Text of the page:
UK – UK government has announced that Folic acid (Vitamin B9) is to be added to UK wheat flour to help prevent spinal birth defects in babies.  

Folate helps the body make healthy red blood cells and is naturally occurring in certain foods, such as leafy green vegetables.   

Research shows that not getting enough folate (Vitamin B9) within the first 12 weeks of pregnancy can lead to neural tube defects and result in spinal conditions such as spina bifida or anencephaly. 

Spina bifida (abnormal development of the spine) and anencephaly, a life-limiting condition that affects the brain, are serious health issues in UK affecting about 1,000 pregnancies per year. 

Many babies diagnosed with spina bifida survive into adulthood, but will experience life-long impairment. 

Women are advised to take 400 micrograms of folic acid a day for at least a month before conception and up to the 12th week of pregnancy to help keep these health conditions at bay. 

But about half of pregnancies are unplanned and women are not always aware they should take the supplement – or forget to. 

To ensure that this group of the population takes enough of the critical vitamin, the UK government has introduced the new regulation which will only apply to non-wholemeal wheat flour, with gluten-free foods and wholemeal flour exempt. 

It is thought that adding folic acid to flour could prevent up to 200 birth defects a year – around 20% of the annual UK total. 

Folic acid is added to flour in more than 80 countries – and when it was added to bread in Australia, neural tube defects fell by 14%. 

However, there have previously been concerns that mandatory fortification could have unintended health effects, such as masking a vitamin B12 deficiency or increasing the risk of colon cancer.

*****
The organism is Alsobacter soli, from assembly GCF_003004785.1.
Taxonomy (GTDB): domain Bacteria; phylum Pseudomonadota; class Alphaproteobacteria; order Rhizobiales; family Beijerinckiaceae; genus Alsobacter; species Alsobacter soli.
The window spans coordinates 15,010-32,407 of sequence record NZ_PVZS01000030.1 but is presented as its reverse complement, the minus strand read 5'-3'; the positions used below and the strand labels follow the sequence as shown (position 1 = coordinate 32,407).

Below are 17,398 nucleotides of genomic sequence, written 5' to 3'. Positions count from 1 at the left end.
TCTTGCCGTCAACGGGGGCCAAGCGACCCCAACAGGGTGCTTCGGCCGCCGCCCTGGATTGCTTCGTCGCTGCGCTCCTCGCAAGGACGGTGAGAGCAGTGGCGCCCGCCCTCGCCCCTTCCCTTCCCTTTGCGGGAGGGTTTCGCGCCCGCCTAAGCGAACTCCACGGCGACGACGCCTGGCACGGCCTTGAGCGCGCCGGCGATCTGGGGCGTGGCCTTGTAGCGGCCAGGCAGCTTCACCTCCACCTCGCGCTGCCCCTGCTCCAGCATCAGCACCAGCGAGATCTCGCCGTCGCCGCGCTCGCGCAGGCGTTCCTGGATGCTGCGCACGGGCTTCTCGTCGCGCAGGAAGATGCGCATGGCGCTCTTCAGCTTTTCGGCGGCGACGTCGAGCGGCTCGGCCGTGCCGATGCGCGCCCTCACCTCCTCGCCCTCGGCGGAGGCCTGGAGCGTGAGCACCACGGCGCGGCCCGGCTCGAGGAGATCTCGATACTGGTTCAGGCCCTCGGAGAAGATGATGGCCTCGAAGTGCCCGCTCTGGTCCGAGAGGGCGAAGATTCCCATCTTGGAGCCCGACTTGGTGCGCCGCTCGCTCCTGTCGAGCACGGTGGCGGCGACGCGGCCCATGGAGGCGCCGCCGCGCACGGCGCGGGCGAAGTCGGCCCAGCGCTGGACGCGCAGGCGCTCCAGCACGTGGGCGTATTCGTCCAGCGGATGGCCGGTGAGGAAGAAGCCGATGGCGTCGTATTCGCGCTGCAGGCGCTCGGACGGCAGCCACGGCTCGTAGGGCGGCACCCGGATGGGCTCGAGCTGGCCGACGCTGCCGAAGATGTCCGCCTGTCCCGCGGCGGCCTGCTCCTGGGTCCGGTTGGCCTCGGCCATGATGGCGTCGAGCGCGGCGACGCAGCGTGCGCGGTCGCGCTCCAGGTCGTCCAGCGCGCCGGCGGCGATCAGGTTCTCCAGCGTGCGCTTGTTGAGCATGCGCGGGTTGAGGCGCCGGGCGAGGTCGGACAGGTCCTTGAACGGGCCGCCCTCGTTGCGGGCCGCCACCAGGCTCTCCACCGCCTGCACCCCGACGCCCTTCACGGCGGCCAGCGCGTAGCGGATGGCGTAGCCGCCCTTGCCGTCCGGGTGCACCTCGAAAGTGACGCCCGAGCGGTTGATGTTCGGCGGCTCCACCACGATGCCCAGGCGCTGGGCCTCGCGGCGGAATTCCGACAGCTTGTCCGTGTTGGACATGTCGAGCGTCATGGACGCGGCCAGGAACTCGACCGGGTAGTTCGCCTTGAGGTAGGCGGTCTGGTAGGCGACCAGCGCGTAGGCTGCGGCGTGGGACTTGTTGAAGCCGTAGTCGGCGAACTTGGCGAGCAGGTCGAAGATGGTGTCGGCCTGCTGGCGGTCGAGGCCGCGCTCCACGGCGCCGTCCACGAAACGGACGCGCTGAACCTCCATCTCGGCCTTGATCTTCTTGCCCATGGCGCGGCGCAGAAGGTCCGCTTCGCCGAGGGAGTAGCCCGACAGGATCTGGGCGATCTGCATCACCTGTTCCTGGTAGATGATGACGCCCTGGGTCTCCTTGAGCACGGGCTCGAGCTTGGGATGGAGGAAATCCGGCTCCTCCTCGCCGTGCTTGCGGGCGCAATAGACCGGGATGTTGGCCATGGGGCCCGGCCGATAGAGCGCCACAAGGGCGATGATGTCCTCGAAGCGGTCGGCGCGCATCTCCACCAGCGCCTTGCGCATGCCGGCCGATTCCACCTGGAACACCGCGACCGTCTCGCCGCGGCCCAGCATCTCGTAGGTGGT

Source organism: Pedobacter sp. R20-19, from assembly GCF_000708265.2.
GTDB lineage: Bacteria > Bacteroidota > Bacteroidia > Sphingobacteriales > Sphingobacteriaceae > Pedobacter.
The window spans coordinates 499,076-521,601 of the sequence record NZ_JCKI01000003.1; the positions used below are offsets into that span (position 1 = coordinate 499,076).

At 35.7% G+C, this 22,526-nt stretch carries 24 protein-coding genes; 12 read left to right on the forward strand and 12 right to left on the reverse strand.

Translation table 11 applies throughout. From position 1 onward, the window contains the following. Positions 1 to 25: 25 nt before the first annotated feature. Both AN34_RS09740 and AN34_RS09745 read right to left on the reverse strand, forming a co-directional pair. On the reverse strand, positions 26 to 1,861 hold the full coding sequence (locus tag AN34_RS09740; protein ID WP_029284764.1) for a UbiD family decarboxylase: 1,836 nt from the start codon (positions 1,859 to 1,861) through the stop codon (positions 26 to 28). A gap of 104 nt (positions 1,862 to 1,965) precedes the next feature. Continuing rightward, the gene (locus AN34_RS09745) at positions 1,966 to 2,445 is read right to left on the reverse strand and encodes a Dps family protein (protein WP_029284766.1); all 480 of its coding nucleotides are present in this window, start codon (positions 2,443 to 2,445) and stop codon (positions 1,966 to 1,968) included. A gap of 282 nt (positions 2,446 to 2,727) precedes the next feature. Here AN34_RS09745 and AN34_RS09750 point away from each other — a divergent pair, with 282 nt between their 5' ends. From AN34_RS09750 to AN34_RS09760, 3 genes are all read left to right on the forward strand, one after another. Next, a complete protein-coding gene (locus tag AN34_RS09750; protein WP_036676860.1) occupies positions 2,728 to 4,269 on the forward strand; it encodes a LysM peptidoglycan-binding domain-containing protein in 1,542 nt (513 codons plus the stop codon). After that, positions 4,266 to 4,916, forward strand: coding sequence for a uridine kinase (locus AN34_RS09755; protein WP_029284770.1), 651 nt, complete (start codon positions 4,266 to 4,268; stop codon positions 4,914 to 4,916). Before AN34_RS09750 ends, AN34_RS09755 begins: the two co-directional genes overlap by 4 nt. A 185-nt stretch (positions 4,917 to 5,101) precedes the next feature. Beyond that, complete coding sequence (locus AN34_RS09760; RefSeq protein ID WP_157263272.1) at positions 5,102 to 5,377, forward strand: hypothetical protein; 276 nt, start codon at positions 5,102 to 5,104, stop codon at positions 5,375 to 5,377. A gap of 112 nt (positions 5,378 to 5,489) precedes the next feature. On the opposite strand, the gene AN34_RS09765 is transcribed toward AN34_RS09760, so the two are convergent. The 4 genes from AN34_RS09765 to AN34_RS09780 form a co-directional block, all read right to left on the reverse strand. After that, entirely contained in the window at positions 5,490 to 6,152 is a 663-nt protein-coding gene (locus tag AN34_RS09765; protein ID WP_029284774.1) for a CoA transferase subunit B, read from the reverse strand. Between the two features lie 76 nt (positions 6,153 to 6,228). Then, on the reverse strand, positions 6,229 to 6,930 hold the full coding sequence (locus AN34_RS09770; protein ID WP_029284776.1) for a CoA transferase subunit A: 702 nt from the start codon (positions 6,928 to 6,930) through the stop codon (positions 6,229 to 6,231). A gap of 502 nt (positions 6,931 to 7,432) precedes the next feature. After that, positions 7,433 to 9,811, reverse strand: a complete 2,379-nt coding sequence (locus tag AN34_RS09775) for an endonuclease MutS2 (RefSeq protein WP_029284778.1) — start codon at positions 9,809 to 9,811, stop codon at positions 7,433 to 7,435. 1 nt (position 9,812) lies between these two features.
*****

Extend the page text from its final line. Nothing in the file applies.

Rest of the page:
But the government’s independent advisory body – the Scientific Advisory Committee on Nutrition – has been satisfied that these concerns are not supported by the evidence. 

Since World War Two, the UK’s non-wholemeal flour has been fortified with iron, calcium and two other B vitamins – thiamin and niacin. 

The product is always a target for fortification as over 99% of British households buy bread and over a quarter of all groceries in the four biggest supermarkets contain flour. 

Its popularity among Briton thus makes adding folic acid to flour-based products a simple way to increase folate levels for tens of millions of people across the UK. 

It has however taken years of debating to reach this decision because the gains of adding folic acid had to be carefully weighed against any potential harms. 

Prime Minister Boris Johnson said folic acid-fortified flour would be “a quick, simple win” to enhance a baby’s development, as well as helping to boost the health of UK adults. 

Health and Social Care Secretary Sajid Javid said preventing life-threatening health problems like spina bifida would mean fewer people needing hospital treatment. 

The government said it did not anticipate the move would require a major overhaul for industrial-scale flour producers – the B vitamin would however need to be listed on the labeling of all foods made with flour. 

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